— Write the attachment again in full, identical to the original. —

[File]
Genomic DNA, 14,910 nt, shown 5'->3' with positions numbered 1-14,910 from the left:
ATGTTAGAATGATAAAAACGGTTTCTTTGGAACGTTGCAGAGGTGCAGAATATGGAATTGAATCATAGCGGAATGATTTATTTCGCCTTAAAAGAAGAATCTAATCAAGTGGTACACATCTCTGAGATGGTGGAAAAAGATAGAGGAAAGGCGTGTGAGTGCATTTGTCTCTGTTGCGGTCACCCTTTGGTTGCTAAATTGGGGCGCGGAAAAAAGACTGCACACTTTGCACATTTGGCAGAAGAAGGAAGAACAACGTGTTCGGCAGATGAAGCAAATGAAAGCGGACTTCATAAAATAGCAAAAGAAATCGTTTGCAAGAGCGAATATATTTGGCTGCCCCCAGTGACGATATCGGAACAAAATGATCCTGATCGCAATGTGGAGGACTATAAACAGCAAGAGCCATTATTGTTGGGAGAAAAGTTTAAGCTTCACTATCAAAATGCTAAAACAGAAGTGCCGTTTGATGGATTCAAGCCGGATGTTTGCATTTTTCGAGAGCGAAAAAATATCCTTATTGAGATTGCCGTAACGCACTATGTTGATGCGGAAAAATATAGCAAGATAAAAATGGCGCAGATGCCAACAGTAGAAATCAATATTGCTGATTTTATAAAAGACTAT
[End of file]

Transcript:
Genomic DNA, 14,910 nt, shown 5'->3' with positions numbered 1-14,910 from the left:
ATGTTAGAATGATAAAAACGGTTTCTTTGGAACGTTGCAGAGGTGCAGAATATGGAATTGAATCATAGCGGAATGATTTATTTCGCCTTAAAAGAAGAATCTAATCAAGTGGTACACATCTCTGAGATGGTGGAAAAAGATAGAGGAAAGGCGTGTGAGTGCATTTGTCTCTGTTGCGGTCACCCTTTGGTTGCTAAATTGGGGCGCGGAAAAAAGACTGCACACTTTGCACATTTGGCAGAAGAAGGAAGAACAACGTGTTCGGCAGATGAAGCAAATGAAAGCGGACTTCATAAAATAGCAAAAGAAATCGTTTGCAAGAGCGAATATATTTGGCTGCCCCCAGTGACGATATCGGAACAAAATGATCCTGATCGCAATGTGGAGGACTATAAACAGCAAGAGCCATTATTGTTGGGAGAAAAGTTTAAGCTTCACTATCAAAATGCTAAAACAGAAGTGCCGTTTGATGGATTCAAGCCGGATGTTTGCATTTTTCGAGAGCGAAAAAATATCCTTATTGAGATTGCCGTAACGCACTATGTTGATGCGGAAAAATATAGCAAGATAAAAATGGCGCAGATGCCAACAGTAGAAATCAATATTGCTGATTTTATAAAAGACTAT